In the current job market, private and public sectors are both engaged in “war for talents” as their concern is on the recruitment, development and retention of talented and bright employees (2002). In this regard, the organization must be able to utilize a strategy and management system that will enhance the performance of the business so as to outgrow its rivals (2004; 2000). The most vital asset of an organization is its employees. For these organizations to maximize their assets, they should handle the employees’ working condition with intelligence and efficiency (1998). They must be allowed to be involved in making work-related decisions to further enhance the organizational structure (1996). Furthermore, the structure of tasks among the employees strengthens the organizational performance (Wilson 1989). It is necessary to understand the employees’ characteristics for the organization to be effective ( 1983). The development, building, motivation, enhancement and enrichment of the employees of any organization largely depend on the leadership, mandate and vision of the organization (1999). However, a lot of organizations began to significantly switch their people-managing policies and systematize them in new directions (2001). In general, SHRM will help in the improvement of the organization performance.
The achievement of corporate success can only be accomplished by people (1995). Organization performance depends on the aspect of productivity and maximum contribution of every member to the company’s growth. The strategic process of HRM itself helps the organization in improving its performance. The mere presence of premeditated SHRM activities ensures the growth of company. Its success is also rooted on the ability of the HR officer to implement programs, process and directives gained from company employees’ profile, culture, and related demographics. There are new innovative propositions in SHRM. It helps the human resources in bringing up the maximum performance they possess. For example, the reward process aims to align employees with organizational strategies by providing incentive to fully act in the company’s interests and perform at their maximum capacity over time (1999). According to (1993), rewards can be classified under three categories: performance contingent reward which reward performance output; job contingent rewards where pay is contingent on job classification and person contingent rewards where pay is dependent on the competencies of the person.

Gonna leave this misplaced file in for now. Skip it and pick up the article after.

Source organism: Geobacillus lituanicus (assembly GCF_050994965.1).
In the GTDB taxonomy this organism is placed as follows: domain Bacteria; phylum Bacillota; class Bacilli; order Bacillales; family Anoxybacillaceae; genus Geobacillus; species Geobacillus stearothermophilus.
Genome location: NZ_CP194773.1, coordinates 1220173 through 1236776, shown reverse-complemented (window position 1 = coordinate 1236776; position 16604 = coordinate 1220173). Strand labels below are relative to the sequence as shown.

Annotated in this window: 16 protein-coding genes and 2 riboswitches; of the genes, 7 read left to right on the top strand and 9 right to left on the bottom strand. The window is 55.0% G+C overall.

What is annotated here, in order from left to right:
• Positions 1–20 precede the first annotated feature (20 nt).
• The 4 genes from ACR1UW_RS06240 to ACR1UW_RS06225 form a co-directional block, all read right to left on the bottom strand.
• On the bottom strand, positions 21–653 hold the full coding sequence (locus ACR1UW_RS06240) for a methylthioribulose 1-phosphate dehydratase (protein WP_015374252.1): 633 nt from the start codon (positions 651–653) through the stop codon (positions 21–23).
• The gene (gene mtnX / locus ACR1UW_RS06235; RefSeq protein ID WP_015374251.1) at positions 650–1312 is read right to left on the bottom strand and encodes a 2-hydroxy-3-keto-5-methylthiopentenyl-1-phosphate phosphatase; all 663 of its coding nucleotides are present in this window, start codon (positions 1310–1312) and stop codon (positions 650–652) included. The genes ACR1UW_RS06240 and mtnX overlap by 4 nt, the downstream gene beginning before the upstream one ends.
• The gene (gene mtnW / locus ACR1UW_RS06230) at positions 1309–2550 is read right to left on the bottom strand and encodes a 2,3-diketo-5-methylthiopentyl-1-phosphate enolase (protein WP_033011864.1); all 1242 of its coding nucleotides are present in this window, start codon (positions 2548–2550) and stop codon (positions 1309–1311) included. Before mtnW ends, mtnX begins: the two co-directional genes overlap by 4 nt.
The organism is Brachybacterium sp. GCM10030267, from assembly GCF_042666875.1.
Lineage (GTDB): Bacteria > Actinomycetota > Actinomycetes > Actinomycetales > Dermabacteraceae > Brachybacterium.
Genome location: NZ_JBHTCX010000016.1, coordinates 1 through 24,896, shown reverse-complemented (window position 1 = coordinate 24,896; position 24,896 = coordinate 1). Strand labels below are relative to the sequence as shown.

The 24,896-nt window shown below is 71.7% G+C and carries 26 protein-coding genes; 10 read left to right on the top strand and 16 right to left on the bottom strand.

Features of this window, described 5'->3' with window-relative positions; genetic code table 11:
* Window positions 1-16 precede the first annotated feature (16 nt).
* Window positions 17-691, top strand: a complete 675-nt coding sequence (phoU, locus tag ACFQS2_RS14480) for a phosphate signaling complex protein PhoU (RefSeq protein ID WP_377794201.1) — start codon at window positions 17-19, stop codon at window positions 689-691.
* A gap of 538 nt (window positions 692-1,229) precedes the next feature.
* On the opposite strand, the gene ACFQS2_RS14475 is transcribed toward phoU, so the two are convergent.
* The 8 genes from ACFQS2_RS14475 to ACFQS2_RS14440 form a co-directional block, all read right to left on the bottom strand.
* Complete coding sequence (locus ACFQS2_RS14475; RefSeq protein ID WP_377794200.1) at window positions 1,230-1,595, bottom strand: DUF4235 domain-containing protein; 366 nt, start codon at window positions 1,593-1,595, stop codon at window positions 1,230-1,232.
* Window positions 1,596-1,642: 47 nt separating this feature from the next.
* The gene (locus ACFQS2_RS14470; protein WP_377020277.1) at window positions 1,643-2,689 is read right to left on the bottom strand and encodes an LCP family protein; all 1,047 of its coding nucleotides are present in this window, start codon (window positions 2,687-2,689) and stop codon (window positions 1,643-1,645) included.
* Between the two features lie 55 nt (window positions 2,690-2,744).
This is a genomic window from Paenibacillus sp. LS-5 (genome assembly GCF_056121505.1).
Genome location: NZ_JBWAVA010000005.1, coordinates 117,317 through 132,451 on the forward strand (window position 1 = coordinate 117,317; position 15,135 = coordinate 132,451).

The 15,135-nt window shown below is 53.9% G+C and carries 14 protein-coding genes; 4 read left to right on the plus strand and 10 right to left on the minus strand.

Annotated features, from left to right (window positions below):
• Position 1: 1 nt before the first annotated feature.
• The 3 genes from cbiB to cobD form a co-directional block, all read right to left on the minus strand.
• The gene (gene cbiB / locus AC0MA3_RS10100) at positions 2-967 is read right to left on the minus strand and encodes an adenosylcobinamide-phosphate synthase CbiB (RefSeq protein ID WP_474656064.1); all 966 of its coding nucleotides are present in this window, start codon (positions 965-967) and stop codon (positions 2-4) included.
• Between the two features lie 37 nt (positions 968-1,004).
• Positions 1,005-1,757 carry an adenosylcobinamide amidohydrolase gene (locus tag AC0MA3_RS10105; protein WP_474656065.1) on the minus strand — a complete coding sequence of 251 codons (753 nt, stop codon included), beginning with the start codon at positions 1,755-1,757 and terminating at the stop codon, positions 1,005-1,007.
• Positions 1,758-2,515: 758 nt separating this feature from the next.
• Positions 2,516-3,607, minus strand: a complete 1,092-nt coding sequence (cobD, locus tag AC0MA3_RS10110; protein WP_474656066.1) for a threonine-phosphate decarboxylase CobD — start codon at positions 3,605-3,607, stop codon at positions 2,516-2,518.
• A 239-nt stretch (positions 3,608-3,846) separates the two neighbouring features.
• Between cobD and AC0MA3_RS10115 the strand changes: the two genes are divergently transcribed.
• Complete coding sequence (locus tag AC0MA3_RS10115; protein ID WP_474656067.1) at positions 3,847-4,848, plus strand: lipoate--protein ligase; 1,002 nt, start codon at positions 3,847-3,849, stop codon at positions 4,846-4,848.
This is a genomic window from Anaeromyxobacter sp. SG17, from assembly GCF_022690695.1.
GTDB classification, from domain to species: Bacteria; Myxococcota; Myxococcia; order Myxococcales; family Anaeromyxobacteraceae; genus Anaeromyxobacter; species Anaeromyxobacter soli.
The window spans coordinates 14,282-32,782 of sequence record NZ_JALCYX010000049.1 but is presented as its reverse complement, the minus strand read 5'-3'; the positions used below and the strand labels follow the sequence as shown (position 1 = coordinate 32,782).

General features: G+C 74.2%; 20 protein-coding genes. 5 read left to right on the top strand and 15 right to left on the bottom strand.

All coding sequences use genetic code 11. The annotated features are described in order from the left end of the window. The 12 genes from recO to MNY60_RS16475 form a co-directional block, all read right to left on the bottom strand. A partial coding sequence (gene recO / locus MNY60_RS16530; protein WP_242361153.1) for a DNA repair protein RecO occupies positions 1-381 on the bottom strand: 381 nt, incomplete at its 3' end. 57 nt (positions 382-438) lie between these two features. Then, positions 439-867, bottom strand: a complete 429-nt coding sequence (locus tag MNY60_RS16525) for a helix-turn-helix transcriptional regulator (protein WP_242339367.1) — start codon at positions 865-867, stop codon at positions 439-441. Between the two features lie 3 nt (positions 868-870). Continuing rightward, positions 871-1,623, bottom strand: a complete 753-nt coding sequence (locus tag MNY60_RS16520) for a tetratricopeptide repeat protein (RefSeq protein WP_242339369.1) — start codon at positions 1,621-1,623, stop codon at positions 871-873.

Performance management, on the other hand, is assessed according to three theoretical categories of human resource management. The first is that performance management is viewed as a key integrative mechanism which connects individuals’ goals and responsibilities to the objectives of the business and integrating major interventions such as appraisal, rewards, training and development which encourages a strategic improvement within the company (1984;1984; 1992). The second category deals with performance management as the means to enhance organizational control over employees, constructing a consistent statement of managerial expectations which promotes a unified view of the company (1999). This is clearly a way of manifesting control over employees as it will keep track of actions of each individual. There was also an individual monitoring done using the performance appraisal information form as well as team-monitoring. The results of these are reported in comparison with forecasts which are regularly placed on notice boards in the forecast room. Lastly, performance management is an important driving force in determining valuable outputs such as employee loyalty. According to (1983), it is important for organizational success and strong organizational culture for employees to identify with the company in terms of values, goals and desired behaviors.